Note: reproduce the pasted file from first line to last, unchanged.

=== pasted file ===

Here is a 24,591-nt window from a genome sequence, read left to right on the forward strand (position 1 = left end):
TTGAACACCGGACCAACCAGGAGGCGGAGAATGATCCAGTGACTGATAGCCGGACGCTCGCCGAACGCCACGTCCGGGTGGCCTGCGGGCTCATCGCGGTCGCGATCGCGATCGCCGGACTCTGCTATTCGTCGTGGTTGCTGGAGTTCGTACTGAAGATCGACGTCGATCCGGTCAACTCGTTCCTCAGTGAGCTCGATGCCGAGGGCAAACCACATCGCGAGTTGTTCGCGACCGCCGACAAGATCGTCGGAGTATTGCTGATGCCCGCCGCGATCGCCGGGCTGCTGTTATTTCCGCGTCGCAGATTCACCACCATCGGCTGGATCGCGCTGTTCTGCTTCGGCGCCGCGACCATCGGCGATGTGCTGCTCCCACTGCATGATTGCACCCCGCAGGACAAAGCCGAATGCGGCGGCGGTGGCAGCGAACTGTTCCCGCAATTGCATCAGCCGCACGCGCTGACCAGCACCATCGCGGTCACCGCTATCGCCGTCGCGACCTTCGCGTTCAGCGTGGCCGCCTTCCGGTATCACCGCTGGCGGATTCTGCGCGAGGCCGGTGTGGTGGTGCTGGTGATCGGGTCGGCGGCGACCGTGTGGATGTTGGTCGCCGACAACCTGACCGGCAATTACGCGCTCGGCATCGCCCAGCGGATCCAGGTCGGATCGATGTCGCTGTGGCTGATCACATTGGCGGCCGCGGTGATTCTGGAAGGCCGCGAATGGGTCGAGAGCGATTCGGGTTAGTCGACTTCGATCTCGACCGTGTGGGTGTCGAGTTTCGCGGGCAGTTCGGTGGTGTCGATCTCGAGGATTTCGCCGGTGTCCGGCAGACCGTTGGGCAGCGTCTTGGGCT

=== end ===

Here is a 24,591-nt window from a genome sequence, read left to right on the forward strand (position 1 = left end):
TTGAACACCGGACCAACCAGGAGGCGGAGAATGATCCAGTGACTGATAGCCGGACGCTCGCCGAACGCCACGTCCGGGTGGCCTGCGGGCTCATCGCGGTCGCGATCGCGATCGCCGGACTCTGCTATTCGTCGTGGTTGCTGGAGTTCGTACTGAAGATCGACGTCGATCCGGTCAACTCGTTCCTCAGTGAGCTCGATGCCGAGGGCAAACCACATCGCGAGTTGTTCGCGACCGCCGACAAGATCGTCGGAGTATTGCTGATGCCCGCCGCGATCGCCGGGCTGCTGTTATTTCCGCGTCGCAGATTCACCACCATCGGCTGGATCGCGCTGTTCTGCTTCGGCGCCGCGACCATCGGCGATGTGCTGCTCCCACTGCATGATTGCACCCCGCAGGACAAAGCCGAATGCGGCGGCGGTGGCAGCGAACTGTTCCCGCAATTGCATCAGCCGCACGCGCTGACCAGCACCATCGCGGTCACCGCTATCGCCGTCGCGACCTTCGCGTTCAGCGTGGCCGCCTTCCGGTATCACCGCTGGCGGATTCTGCGCGAGGCCGGTGTGGTGGTGCTGGTGATCGGGTCGGCGGCGACCGTGTGGATGTTGGTCGCCGACAACCTGACCGGCAATTACGCGCTCGGCATCGCCCAGCGGATCCAGGTCGGATCGATGTCGCTGTGGCTGATCACATTGGCGGCCGCGGTGATTCTGGAAGGCCGCGAATGGGTCGAGAGCGATTCGGGTTAGTCGACTTCGATCTCGACCGTGTGGGTGTCGAGTTTCGCGGGCAGTTCGGTGGTGTCGATCTCGAGGATTTCGCCGGTGTCCGGCAGACCGTTGGGCAGCGTCTTGGGCT